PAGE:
THE LAST WORD: By Andrew M. Mwenda
How 50 years have not changed the nature of the confrontation between the central government, traditional authorities
Exactly 50 years since Prime Minister Milton Obote attacked the palace of Sir Edward Mutesa, the King of Buganda, President Yoweri Museveni has attacked the palace of the king of Rwenzururu, Wesley Mumbere. In typical political style, opposition leader Kizza Besigye tweeted his horror at both the attack on the palace and the people killed. I am sure Besigye and many of his supporters think if they were in power they would have handled the situation differently.
In many ways, this is a good thing for Uganda because even if our politicians learn nothing from such experience, it will remain as a major source of debate on the contradictions that tend to characterise the exercise of power. For many years, Museveni denounced Obote for attacking Lubiri, Mutesa’s palace, and Baganda agreed with him. Museveni simplified a complex problem by reducing it to the “madness and maliciousness” of Obote.
On May 21, 1966 the Buganda Lukiiko (parliament) passed a motion seceding from Uganda and ordering the government of Uganda to vacate Buganda soil. Obote did not react. Earlier Mutesa as president of Uganda had ordered a large quantity of weapons through a company called Gailey and Roberts. Mengo has also summoned Baganda ex-service men to Lubiri promising to arm them for the defense of the kingdom. All this information reached the police. Again the Obote administration did not take action.
In the following days, however, gangs attacked and overran police stations across six counties in Buganda. This escalation of violence, coupled with the aforementioned order for arms and ammunitions, provocations and intelligence led to an emergency cabinet meeting. The cabinet instructed Obote to take tough action to resolve the problem – to use the cabinet’s own words, to “go the whole hog”.
Obote called in Inspector General of the Police, Erinayo Oryema, and asked him to send a police unit to Lubiri to verify the allegations of arms. When they went there, they were fired at and several were killed. Obote called in deputy army commander, Col. Idi Amin, and asked him to send a unit of the Uganda Army to back up the police. They were shot at and could not get into the palace because apparently Mengo had effective machine gun power.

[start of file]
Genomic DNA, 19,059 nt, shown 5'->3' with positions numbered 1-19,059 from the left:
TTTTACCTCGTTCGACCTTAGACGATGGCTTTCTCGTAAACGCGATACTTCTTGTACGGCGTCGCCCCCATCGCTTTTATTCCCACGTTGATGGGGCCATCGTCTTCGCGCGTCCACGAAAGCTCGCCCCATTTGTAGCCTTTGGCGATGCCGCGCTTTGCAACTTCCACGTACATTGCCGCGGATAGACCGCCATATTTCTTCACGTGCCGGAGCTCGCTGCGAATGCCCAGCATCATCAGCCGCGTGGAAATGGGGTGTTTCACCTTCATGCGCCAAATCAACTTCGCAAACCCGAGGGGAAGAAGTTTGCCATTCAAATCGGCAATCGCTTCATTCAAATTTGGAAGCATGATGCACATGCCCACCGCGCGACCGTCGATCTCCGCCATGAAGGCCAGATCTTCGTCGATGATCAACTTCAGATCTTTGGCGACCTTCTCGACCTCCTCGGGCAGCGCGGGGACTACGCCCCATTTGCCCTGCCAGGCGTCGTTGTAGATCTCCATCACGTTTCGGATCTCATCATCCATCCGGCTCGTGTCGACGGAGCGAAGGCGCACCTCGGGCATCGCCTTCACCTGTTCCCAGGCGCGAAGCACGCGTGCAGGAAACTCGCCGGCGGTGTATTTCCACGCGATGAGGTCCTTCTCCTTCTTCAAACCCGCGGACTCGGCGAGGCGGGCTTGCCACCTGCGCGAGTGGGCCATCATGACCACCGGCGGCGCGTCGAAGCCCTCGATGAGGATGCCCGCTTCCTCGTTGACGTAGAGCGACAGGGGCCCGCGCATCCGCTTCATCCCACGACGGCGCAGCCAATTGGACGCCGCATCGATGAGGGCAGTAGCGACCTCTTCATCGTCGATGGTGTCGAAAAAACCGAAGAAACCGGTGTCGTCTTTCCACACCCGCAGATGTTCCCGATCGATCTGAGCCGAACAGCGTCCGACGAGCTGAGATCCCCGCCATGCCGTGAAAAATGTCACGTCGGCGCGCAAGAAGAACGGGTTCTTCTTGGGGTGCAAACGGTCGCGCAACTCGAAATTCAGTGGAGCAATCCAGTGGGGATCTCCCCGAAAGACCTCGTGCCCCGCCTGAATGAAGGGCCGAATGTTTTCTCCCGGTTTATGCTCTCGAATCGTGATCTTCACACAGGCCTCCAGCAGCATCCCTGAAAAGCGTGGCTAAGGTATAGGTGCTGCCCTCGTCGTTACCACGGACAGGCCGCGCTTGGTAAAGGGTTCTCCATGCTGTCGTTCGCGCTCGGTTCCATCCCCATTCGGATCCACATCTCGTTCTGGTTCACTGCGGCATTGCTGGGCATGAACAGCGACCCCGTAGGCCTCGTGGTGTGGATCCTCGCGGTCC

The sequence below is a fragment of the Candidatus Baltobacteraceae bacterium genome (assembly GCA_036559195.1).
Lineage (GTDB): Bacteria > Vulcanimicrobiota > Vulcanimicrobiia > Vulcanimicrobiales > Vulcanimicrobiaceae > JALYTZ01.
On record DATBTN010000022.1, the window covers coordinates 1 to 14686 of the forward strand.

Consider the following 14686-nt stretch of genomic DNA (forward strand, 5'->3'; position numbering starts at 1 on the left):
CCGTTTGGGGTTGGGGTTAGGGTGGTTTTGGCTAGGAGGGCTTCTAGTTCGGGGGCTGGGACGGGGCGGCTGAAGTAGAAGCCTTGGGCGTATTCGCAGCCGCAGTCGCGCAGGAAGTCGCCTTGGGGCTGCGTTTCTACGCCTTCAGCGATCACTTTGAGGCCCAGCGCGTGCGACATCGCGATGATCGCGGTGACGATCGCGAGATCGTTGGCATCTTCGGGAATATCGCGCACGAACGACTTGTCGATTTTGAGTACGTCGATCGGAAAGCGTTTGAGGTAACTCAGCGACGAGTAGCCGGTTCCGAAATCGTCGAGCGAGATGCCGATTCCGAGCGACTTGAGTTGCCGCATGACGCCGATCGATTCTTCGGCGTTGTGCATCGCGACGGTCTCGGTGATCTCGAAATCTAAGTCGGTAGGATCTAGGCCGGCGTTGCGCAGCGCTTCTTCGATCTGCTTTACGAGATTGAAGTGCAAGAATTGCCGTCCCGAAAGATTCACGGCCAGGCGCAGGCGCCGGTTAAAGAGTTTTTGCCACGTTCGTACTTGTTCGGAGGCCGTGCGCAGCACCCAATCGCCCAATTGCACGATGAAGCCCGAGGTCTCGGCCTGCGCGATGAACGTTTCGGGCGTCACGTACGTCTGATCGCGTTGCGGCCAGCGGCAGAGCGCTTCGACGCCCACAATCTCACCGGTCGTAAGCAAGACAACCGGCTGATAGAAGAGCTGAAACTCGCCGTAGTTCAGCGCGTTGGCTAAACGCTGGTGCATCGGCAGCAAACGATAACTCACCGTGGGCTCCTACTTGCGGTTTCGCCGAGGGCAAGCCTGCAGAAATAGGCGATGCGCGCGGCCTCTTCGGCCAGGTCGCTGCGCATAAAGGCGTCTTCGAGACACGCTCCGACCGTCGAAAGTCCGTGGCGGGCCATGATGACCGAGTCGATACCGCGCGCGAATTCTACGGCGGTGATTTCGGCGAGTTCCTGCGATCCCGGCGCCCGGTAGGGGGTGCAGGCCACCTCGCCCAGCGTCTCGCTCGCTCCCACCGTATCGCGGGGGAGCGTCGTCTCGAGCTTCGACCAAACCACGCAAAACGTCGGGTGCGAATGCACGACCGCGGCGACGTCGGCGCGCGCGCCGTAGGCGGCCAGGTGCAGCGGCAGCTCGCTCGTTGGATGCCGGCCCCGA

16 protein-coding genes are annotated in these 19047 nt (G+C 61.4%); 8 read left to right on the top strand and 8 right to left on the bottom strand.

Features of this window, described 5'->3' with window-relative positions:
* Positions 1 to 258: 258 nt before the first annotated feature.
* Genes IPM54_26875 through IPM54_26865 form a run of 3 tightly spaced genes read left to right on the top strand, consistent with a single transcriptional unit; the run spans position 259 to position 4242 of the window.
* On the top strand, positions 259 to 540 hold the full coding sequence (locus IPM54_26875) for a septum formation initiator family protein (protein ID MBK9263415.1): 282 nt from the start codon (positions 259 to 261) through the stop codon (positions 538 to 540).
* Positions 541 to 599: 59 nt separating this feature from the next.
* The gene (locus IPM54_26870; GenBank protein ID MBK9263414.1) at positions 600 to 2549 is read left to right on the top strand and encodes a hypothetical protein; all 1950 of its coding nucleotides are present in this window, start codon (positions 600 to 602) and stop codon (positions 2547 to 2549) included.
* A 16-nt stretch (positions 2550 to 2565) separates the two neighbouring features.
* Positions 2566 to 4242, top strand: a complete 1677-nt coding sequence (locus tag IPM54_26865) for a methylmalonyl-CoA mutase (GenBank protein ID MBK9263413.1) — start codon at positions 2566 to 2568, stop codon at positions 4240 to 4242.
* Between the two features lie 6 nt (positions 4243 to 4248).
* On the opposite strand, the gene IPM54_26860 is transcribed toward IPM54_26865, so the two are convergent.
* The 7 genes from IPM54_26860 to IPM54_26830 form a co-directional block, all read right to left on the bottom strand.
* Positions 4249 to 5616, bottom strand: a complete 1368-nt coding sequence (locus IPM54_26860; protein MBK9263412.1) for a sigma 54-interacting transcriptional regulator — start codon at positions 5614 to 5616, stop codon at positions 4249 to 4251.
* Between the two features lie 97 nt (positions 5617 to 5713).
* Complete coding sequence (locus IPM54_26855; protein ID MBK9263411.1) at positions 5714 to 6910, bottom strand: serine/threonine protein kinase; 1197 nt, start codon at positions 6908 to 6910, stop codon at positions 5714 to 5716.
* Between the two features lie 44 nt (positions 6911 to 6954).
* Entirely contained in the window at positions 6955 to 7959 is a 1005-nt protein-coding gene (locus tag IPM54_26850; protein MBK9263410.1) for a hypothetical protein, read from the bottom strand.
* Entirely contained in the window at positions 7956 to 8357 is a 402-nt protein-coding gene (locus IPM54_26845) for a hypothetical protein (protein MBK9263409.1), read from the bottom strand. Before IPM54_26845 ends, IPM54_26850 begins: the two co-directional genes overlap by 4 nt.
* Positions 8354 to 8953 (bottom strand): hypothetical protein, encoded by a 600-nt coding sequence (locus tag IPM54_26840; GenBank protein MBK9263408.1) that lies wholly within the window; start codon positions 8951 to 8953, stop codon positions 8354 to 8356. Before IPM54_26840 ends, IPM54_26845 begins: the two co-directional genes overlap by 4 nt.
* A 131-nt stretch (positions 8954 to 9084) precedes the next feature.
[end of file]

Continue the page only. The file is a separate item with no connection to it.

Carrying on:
The fighting went on all day until Amin decided to reinforce his unit and bombed the palace to force his way in. Thus marked the Battle of Mengo, which sent the Kabaka to exile thus making Obote the most hated man in Buganda. I have read the events of February to May 1966 from the accounts of Mutesa, Obote and many other players of the time and I got to the conclusion that Mengo left the prime minister with no option but to attack the palace.
Thus, as Museveni consistently condemned Obote and even argued that the prime minister should have played music for the Kabaka to get out of the palace, I was the lone voice, then a young journalist at Monitor, who always argued that history has been unfair to Obote on this account. No leader of Uganda would have acted otherwise except force a confrontation with Mengo. Indeed, Obote exhibited a high degree of tolerance and patience with Mengo. Museveni would not have taken such arrogance from Mengo.